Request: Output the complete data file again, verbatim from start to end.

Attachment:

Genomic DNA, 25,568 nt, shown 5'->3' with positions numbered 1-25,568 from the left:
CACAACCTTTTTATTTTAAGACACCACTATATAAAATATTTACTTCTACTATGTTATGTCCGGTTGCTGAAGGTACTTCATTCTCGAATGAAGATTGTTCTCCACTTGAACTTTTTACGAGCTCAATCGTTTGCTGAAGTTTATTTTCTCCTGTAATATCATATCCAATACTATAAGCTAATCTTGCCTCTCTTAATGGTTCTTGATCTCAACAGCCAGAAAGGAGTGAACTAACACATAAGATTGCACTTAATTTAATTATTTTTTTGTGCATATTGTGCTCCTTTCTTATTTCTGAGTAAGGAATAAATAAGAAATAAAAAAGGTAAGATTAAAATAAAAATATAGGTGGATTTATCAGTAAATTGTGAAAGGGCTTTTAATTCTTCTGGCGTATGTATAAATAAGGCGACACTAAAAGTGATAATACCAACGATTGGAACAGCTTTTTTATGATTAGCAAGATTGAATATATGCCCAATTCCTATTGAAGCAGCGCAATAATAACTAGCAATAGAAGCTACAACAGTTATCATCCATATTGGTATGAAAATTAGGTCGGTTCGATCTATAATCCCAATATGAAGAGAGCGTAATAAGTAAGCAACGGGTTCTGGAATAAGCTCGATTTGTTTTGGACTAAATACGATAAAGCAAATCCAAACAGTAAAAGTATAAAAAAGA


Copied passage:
Genomic DNA, 25,568 nt, shown 5'->3' with positions numbered 1-25,568 from the left:
CACAACCTTTTTATTTTAAGACACCACTATATAAAATATTTACTTCTACTATGTTATGTCCGGTTGCTGAAGGTACTTCATTCTCGAATGAAGATTGTTCTCCACTTGAACTTTTTACGAGCTCAATCGTTTGCTGAAGTTTATTTTCTCCTGTAATATCATATCCAATACTATAAGCTAATCTTGCCTCTCTTAATGGTTCTTGATCTCAACAGCCAGAAAGGAGTGAACTAACACATAAGATTGCACTTAATTTAATTATTTTTTTGTGCATATTGTGCTCCTTTCTTATTTCTGAGTAAGGAATAAATAAGAAATAAAAAAGGTAAGATTAAAATAAAAATATAGGTGGATTTATCAGTAAATTGTGAAAGGGCTTTTAATTCTTCTGGCGTATGTATAAATAAGGCGACACTAAAAGTGATAATACCAACGATTGGAACAGCTTTTTTATGATTAGCAAGATTGAATATATGCCCAATTCCTATTGAAGCAGCGCAATAATAACTAGCAATAGAAGCTACAACAGTTATCATCCATATTGGTATGAAAATTAGGTCGGTTCGATCTATAATCCCAATATGAAGAGAGCGTAATAAGTAAGCAACGGGTTCTGGAATAAGCTCGATTTGTTTTGGACTAAATACGATAAAGCAAATCCAAACAGTAAAAGTATAAAAAAGA